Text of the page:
Convicted killer Alfredo Prieto returning to Fairfax County court for resentencing

Alfredo R. Prieto.
Alfredo R. Prieto. (AP)
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By Tom Jackman
Monday, September 6, 2010

Alfredo R. Prieto, convicted of three murders and two rapes, will return to a Fairfax County courtroom for a sentencing trial Tuesday morning, when Fairfax prosecutors will try for a third time to obtain the death penalty.

Prieto, 44, was already on death row in California for the 1990 rape and murder of a 15-year-old girl when DNA evidence matched him to the rape and murder of Rachael A. Raver, and the murder of her boyfriend, Warren H. Fulton III, both 22, in a vacant lot outside Reston in December 1988.

Fairfax prosecutors extradited Prieto in 2006, under the theory that Virginia could convict and execute him while his appeals in California dragged on. He has also been charged in the May 1988 rape and killing of Veronica "Tina" Jefferson in Arlington County, although Arlington prosecutors have not moved forward with that case.

He has not been charged with a fifth homicide in Prince William County in 1989, although prosecutors there have said he is the prime suspect.

The jury in Prieto's first Fairfax trial, over six weeks in 2007, found him guilty of capital murder. But during the sentencing phase, a juror rebelled and sent out notes saying he'd been pressured by other jurors. Judge Dennis J. Smith declared a mistrial.

The jury in Prieto's second trial, an eight-week case in 2008, found him guilty of capital murder and imposed two death sentences. But last year, the Virginia Supreme Court ruled that Judge Randy I. Bellows had given that jury an improper verdict form that didn't include all the options. A resentencing -- not a full retrial -- was ordered.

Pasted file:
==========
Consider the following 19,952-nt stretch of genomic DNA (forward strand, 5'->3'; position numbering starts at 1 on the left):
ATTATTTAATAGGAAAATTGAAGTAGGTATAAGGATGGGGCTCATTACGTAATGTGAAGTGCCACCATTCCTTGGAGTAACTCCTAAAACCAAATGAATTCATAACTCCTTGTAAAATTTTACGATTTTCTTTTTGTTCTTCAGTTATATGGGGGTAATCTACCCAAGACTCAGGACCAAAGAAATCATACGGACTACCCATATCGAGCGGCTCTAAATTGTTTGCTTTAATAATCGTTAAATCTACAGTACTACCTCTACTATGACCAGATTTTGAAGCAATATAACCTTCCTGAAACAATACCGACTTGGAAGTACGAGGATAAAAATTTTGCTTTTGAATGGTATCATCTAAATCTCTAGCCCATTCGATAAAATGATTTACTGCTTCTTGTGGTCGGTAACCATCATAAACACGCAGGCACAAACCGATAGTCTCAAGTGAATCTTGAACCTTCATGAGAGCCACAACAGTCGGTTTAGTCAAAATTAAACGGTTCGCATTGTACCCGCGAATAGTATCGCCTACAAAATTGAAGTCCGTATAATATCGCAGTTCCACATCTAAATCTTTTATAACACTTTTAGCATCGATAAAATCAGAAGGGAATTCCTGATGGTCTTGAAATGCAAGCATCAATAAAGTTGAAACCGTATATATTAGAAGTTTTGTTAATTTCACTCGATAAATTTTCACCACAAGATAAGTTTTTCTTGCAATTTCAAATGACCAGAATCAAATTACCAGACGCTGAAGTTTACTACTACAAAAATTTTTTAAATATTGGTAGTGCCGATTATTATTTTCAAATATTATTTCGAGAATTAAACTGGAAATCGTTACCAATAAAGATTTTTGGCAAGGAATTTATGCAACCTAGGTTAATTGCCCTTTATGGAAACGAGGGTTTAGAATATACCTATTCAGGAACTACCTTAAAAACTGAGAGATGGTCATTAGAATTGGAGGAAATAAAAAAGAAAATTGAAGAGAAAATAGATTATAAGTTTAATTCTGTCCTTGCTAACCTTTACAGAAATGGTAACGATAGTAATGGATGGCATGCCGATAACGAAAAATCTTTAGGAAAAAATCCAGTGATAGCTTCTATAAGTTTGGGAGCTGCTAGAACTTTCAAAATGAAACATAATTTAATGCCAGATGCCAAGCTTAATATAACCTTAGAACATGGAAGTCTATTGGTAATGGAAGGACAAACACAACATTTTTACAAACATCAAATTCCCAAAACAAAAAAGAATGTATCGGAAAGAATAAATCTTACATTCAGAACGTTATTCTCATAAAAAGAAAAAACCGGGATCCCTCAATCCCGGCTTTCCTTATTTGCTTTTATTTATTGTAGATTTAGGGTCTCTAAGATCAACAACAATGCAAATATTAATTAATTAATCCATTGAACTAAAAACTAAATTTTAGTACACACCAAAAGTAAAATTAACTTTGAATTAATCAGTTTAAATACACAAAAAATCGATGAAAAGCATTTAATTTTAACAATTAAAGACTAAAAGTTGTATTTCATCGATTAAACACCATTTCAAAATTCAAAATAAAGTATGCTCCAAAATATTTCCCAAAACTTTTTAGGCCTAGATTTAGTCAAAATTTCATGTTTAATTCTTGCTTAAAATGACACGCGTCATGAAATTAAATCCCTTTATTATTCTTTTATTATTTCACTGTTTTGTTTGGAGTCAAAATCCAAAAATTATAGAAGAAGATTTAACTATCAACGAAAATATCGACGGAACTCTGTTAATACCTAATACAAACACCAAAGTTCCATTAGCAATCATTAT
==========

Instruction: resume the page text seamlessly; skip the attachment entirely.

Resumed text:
And that sentencing, again before Bellows, is set to begin with jury selection Tuesday. Unlike in the first two trials, longtime Fairfax Commonwealth's Attorney Robert F. Horan Jr. will not be at the prosecution table. His successor, Commonwealth's Attorney Raymond F. Morrogh, will be joined by Deputy Commonwealth's Attorney Casey Lingan.

It is not clear how many members of the Raver and Fulton families will attend and listen to the brutal evidence -- Horan theorized that Fulton was shot in the back of the head while on his knees and that Raver was shot as she ran away and raped as she lay dying.

Defending Prieto for the third time will be veteran lawyers Jonathan Shapiro and Peter D. Greenspun, appointed by the court. Court records show the defense was paid nearly $360,000 for attorney and witness fees and costs in the first trial, and about $265,000 for the second trial.

Complicated legal issues loom for both sides. For the prosecution, Morrogh and Lingan must show a new jury the crimes for which Prieto was convicted in 2008, which is typically done in the "guilt-or-innocence" phase of a trial, and then argue for a death sentence.

On the other side, Greenspun and Shapiro must decide whether to raise the mitigating defense that Prieto was mentally retarded at the time of the killings and, therefore, not eligible for the death penalty.

That theory, based on the trauma he experienced growing up in war-torn El Salvador in the 1980s, apparently was persuasive to the juror who rebelled in the first trial. But it did not work in the second trial.

Greenspun and Shapiro have not said whether they will raise the issue a third time.

Three hundred Fairfax residents have been summoned and will be questioned on their ability to rule fairly in a death-penalty case. The defense has estimated that this phase might take two weeks, with opening statements Sept. 21. In the two previous trials, jury selection took four days and eight days.

The sentencing trial is then expected to last through October. Bellows rejected a defense request that he recuse himself because of his strong comments in imposing the jury's death sentence after the second trial.

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